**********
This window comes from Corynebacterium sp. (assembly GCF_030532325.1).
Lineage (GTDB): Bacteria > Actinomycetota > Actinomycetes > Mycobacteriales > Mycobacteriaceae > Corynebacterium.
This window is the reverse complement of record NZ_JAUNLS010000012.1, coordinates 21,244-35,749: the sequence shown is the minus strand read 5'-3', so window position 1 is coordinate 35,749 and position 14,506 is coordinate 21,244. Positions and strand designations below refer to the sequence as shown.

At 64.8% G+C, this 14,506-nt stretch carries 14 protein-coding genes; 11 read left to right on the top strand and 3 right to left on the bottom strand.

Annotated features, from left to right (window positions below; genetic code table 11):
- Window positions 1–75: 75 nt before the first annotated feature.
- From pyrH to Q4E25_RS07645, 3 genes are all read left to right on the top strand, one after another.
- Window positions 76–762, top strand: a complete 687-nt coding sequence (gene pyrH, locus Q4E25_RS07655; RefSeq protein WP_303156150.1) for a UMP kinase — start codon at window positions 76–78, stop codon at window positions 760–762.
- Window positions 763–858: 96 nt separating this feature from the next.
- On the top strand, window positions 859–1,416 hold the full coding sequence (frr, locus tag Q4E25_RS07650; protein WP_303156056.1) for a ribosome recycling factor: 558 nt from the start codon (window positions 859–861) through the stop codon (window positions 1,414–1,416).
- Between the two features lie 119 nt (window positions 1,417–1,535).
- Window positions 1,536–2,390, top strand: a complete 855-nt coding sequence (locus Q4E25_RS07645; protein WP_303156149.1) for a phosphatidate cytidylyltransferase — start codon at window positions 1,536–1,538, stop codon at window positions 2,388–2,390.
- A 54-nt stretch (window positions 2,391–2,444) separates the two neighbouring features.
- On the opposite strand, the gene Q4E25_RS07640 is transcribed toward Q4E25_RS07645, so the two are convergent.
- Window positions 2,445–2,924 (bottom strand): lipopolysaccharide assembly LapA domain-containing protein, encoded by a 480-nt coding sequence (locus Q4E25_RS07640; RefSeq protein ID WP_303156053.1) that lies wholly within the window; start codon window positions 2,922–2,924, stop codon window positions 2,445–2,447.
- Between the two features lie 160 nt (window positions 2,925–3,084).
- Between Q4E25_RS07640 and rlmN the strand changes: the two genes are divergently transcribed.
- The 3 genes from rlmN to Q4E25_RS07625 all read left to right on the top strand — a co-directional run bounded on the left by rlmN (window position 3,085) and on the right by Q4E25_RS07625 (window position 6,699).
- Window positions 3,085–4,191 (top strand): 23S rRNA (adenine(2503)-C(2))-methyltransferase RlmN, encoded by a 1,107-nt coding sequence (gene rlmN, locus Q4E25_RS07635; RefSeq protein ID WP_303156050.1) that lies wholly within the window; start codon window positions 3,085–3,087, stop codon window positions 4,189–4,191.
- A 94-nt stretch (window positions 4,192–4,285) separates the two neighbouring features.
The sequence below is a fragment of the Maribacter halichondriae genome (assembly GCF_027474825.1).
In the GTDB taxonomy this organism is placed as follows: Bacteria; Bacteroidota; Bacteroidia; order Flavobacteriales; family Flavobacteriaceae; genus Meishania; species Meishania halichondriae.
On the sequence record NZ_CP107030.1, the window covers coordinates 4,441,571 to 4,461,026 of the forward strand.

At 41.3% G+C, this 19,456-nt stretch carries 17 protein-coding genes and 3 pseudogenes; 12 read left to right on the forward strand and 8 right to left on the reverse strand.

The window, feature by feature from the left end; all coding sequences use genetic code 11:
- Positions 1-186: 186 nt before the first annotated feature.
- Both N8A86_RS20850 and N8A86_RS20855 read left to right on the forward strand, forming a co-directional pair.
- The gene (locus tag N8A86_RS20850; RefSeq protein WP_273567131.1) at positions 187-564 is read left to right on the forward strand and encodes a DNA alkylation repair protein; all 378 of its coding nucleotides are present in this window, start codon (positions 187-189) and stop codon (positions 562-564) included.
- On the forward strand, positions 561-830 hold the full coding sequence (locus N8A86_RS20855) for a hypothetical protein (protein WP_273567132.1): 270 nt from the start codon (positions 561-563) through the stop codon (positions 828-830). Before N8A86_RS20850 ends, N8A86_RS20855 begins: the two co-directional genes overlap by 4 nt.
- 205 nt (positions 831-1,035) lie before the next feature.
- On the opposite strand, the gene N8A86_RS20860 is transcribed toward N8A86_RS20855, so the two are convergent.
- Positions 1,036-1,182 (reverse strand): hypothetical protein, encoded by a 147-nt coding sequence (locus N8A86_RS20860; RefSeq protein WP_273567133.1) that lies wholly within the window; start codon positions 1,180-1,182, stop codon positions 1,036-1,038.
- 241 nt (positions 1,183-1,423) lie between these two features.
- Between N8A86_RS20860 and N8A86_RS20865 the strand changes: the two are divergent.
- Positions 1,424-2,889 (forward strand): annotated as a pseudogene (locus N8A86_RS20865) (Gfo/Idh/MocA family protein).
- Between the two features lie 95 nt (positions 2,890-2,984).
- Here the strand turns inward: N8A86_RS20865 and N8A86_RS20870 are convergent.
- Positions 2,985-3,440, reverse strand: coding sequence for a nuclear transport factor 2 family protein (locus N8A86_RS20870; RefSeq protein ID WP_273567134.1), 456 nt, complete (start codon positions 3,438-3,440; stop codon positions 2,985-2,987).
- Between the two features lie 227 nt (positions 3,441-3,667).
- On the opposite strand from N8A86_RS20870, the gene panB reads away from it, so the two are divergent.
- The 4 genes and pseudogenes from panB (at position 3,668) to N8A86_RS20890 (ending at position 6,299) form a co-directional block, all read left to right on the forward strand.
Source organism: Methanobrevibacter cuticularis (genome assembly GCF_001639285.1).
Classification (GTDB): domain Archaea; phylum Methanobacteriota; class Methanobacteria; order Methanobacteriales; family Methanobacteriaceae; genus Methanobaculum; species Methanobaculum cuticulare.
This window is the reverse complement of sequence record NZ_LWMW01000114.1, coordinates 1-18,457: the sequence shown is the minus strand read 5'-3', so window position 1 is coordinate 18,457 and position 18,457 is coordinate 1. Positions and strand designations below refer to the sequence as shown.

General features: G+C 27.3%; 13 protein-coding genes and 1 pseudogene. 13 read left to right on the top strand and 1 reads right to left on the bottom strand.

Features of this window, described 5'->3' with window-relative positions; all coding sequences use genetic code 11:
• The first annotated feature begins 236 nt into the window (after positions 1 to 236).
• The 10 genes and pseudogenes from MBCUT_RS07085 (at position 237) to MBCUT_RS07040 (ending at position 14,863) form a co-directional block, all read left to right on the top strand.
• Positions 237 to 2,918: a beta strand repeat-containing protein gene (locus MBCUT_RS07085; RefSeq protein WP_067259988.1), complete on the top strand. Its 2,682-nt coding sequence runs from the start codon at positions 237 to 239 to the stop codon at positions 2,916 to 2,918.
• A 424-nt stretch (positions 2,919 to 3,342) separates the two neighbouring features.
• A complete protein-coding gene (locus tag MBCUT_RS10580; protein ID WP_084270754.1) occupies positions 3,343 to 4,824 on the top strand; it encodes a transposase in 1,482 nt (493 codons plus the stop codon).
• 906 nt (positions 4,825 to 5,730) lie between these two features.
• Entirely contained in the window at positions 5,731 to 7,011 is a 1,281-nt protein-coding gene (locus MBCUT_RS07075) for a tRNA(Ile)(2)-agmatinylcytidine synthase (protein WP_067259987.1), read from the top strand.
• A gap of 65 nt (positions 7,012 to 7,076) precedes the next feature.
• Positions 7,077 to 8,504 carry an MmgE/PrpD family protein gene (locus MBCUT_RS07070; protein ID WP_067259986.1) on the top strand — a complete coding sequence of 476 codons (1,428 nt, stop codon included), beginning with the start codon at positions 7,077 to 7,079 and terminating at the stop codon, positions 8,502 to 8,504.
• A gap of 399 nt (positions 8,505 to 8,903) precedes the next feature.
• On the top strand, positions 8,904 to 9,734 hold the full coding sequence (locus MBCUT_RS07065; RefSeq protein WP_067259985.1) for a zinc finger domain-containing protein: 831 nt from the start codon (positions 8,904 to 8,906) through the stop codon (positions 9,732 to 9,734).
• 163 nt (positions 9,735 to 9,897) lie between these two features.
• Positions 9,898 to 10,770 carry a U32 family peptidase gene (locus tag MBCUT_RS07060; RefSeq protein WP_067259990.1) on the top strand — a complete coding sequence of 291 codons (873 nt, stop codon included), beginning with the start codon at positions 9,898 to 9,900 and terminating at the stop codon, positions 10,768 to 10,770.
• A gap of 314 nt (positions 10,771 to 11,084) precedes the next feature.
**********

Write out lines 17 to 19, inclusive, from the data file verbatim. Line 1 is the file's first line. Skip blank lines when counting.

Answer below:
- Between Q4E25_RS07640 and rlmN the strand changes: the two genes are divergently transcribed.
- The 3 genes from rlmN to Q4E25_RS07625 all read left to right on the top strand — a co-directional run bounded on the left by rlmN (window position 3,085) and on the right by Q4E25_RS07625 (window position 6,699).
- Window positions 3,085–4,191 (top strand): 23S rRNA (adenine(2503)-C(2))-methyltransferase RlmN, encoded by a 1,107-nt coding sequence (gene rlmN, locus Q4E25_RS07635; RefSeq protein ID WP_303156050.1) that lies wholly within the window; start codon window positions 3,085–3,087, stop codon window positions 4,189–4,191.